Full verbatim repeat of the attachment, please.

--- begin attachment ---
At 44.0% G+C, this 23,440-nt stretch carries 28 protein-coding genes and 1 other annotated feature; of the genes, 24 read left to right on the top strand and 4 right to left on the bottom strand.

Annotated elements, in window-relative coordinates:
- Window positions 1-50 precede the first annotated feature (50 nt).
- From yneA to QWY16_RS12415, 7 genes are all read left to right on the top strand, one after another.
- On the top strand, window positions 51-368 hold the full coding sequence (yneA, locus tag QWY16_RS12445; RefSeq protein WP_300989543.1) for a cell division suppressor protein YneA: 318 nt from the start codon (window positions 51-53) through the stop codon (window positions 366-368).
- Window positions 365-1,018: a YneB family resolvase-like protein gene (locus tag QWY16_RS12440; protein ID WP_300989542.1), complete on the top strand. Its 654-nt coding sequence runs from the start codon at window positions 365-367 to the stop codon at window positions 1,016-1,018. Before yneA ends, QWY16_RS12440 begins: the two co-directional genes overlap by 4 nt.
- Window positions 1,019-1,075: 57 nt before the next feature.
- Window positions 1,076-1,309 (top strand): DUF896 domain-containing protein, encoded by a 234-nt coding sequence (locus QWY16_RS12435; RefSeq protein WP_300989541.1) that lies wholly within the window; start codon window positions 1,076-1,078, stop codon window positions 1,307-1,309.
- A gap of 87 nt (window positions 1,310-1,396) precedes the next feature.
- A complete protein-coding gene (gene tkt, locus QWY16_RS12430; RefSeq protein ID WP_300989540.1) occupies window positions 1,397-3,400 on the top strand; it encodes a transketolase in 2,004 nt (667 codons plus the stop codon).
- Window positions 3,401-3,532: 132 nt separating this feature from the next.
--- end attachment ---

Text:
At 44.0% G+C, this 23,440-nt stretch carries 28 protein-coding genes and 1 other annotated feature; of the genes, 24 read left to right on the top strand and 4 right to left on the bottom strand.

Annotated elements, in window-relative coordinates:
- Window positions 1-50 precede the first annotated feature (50 nt).
- From yneA to QWY16_RS12415, 7 genes are all read left to right on the top strand, one after another.
- On the top strand, window positions 51-368 hold the full coding sequence (yneA, locus tag QWY16_RS12445; RefSeq protein WP_300989543.1) for a cell division suppressor protein YneA: 318 nt from the start codon (window positions 51-53) through the stop codon (window positions 366-368).
- Window positions 365-1,018: a YneB family resolvase-like protein gene (locus tag QWY16_RS12440; protein ID WP_300989542.1), complete on the top strand. Its 654-nt coding sequence runs from the start codon at window positions 365-367 to the stop codon at window positions 1,016-1,018. Before yneA ends, QWY16_RS12440 begins: the two co-directional genes overlap by 4 nt.
- Window positions 1,019-1,075: 57 nt before the next feature.
- Window positions 1,076-1,309 (top strand): DUF896 domain-containing protein, encoded by a 234-nt coding sequence (locus QWY16_RS12435; RefSeq protein WP_300989541.1) that lies wholly within the window; start codon window positions 1,076-1,078, stop codon window positions 1,307-1,309.
- A gap of 87 nt (window positions 1,310-1,396) precedes the next feature.
- A complete protein-coding gene (gene tkt, locus QWY16_RS12430; RefSeq protein ID WP_300989540.1) occupies window positions 1,397-3,400 on the top strand; it encodes a transketolase in 2,004 nt (667 codons plus the stop codon).
- Window positions 3,401-3,532: 132 nt separating this feature from the next.